What Marshall wrote on Twitter @IndiaDionna: “thinking about this black man braiding my hair to prepare to cut my head open is hilarious and endearing at the same time. also the fact that he’s that active in helping his wife with their girls, I love it. moral of the story: find black doctors.”

More here.

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Photo: Edwin Ongom, CURE International
Aisha holds her daughter at CURE Children’s Hospital of Uganda. Uganda surgeons are teaching Western doctors a technique to cure hydrocephalus in infants.

Western medical professionals are learning that offering medical insight in the Third World can be a two-way street. In this story, Westerners are benefiting from the teaching of some Ugandan surgeons.

Michaeleen Doucleff writes at National Public Radio, “It’s not every day that surgeons develop a new brain surgery that could save tens of thousands of babies, even a hundred thousand, each year. And it’s definitely not every day that the surgery is developed in one of the world’s poorest countries.

“But that’s exactly what neurosurgeons from Boston and Mbale, Uganda, report [last December] in the New England Journal of Medicine.

“The treatment is for a scary condition in which a baby’s head swells up, almost like balloon. It’s called hydrocephalus, or ‘water on the brain.’ But a more accurate description is ‘spinal fluid inside the brain.’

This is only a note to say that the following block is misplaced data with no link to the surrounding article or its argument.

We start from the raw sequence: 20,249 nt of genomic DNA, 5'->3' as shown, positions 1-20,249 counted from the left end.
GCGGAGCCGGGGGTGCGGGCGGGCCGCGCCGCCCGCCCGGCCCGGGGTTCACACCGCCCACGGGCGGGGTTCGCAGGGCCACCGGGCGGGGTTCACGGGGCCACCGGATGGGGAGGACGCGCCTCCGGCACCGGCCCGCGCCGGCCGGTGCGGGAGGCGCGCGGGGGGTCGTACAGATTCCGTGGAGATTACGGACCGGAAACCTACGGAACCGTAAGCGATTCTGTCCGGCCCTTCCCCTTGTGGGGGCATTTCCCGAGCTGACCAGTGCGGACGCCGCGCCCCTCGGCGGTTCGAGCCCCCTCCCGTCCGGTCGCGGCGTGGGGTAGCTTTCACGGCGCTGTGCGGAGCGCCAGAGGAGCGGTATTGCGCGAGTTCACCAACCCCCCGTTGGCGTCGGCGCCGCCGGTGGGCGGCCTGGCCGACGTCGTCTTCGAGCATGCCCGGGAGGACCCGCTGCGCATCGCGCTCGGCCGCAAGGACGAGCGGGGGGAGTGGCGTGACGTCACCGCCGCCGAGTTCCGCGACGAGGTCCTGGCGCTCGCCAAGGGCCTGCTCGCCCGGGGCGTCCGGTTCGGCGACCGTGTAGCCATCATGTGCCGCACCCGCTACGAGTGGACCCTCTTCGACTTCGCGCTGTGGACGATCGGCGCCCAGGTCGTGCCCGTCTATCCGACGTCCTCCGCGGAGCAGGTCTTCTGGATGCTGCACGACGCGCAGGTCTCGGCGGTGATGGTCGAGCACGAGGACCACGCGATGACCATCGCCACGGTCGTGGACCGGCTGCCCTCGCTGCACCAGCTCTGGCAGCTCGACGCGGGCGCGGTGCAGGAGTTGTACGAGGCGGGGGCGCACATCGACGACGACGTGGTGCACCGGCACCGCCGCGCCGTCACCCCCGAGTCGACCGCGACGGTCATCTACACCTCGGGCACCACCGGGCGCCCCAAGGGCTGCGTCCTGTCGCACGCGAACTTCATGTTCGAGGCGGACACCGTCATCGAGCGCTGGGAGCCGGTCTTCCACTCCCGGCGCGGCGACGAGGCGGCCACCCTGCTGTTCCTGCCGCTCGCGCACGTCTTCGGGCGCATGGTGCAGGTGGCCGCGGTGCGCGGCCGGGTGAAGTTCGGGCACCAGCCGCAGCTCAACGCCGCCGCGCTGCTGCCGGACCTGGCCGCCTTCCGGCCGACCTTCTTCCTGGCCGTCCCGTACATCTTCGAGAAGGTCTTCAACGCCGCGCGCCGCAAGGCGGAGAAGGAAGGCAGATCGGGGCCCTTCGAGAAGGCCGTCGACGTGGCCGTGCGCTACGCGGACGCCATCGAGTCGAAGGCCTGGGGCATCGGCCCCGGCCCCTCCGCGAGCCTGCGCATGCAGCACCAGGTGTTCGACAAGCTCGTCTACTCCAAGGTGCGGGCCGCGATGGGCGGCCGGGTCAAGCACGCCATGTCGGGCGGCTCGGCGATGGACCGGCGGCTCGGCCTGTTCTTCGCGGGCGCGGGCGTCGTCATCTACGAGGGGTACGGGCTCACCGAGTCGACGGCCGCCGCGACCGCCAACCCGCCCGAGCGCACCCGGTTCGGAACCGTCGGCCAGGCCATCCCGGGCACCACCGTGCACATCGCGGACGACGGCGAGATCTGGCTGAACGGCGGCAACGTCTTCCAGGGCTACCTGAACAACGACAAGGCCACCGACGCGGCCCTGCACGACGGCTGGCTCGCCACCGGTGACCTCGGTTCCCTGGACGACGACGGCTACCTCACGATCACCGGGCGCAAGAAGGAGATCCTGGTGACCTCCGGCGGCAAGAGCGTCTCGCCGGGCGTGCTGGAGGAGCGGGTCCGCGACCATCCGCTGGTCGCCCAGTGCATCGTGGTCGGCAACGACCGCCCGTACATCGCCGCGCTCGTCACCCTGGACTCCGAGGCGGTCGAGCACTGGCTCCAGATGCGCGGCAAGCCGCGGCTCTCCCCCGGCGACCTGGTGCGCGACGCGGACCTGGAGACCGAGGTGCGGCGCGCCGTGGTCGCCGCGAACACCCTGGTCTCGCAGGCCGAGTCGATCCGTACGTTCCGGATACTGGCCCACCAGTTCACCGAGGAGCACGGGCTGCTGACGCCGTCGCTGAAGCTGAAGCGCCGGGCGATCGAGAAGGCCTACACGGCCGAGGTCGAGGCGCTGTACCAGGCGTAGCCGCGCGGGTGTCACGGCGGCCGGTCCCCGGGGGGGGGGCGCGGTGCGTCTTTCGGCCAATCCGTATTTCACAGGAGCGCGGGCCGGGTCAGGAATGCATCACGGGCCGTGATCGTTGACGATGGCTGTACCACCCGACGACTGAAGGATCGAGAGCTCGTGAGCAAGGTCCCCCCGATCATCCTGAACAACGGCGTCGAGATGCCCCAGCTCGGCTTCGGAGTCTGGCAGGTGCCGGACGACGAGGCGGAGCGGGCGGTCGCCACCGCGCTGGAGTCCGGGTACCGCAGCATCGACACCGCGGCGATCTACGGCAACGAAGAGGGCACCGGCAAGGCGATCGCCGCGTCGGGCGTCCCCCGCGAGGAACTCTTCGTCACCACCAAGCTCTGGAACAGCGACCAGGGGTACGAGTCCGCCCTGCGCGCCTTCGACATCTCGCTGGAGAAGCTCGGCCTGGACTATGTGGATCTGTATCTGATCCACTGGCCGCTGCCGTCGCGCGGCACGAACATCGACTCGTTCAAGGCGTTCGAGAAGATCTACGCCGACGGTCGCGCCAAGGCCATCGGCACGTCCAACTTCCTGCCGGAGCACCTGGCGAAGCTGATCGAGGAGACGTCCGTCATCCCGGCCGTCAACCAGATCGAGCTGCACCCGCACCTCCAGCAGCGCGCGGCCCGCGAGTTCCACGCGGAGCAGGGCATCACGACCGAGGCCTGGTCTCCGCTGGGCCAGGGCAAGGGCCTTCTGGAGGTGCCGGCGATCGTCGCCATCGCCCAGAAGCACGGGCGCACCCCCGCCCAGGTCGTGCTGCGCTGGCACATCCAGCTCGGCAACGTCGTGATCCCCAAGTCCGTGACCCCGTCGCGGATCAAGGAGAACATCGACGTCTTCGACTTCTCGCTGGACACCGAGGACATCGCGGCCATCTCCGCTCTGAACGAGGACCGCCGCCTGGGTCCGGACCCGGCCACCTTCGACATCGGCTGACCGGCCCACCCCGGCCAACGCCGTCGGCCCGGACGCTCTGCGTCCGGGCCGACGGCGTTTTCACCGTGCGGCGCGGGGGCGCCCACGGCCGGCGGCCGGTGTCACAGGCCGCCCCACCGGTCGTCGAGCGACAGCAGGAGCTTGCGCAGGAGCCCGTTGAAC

“Inside our brains, there are four chambers that continually fill up and release spinal fluid. So their volume stays constant.

“In babies with hydrocephalus, the chambers don’t drain properly. They swell up, putting pressure on the brain. If left untreated about half the children will die, and the others will be badly disabled.

“Traditionally doctors treat hydrocelphalus in the U.S. with what’s called a shunt: They place a long tube in the baby’s brain, which allows the liquid to drain into the child’s stomach.

“But a third of the time, these shunts fail within two years, says Dr. Jay Riva-Cambrin, a neurosurgeon at the University of Calgary. …

“For many kids in rural Uganda — and other poor countries — emergency neurosurgery isn’t an option. ‘They’re going to die from a shunt malfunction,’  says [Dr. Benjamin Warf, a neurosurgeon at Harvard Medical School, who led the development of the new method at a clinic in Uganda]. …

“So Warf and his colleagues decided to innovate. … In the new method, doctors basically poke a hole in the brain’s chambers so they can drain. They also prevented the chambers from filling back up by partially damaging the region of the brain that produces spinal fluid. …

“After 15 years of testing and optimizing, he and his team can finally say that their approach — at least in the short term — appears to be just as effective as the procedure commonly used here in the U.S.

“In the study, Warf and his colleagues tested the two methods on about 100 children in Uganda. After 12 months, the doctors couldn’t detect a difference in the children’s brain volume or cognitive skills. …

“The new technique has been so successful in developing countries that American doctors are now traveling to Uganda to learn how to do the technique from Ugandan doctors.

” ‘The doctors at the clinic in Uganda are wizards at the [new] method,’ says Riva-Cambrin. ‘They’re the ones that taught me the procedure.’ ”

More at NPR, here.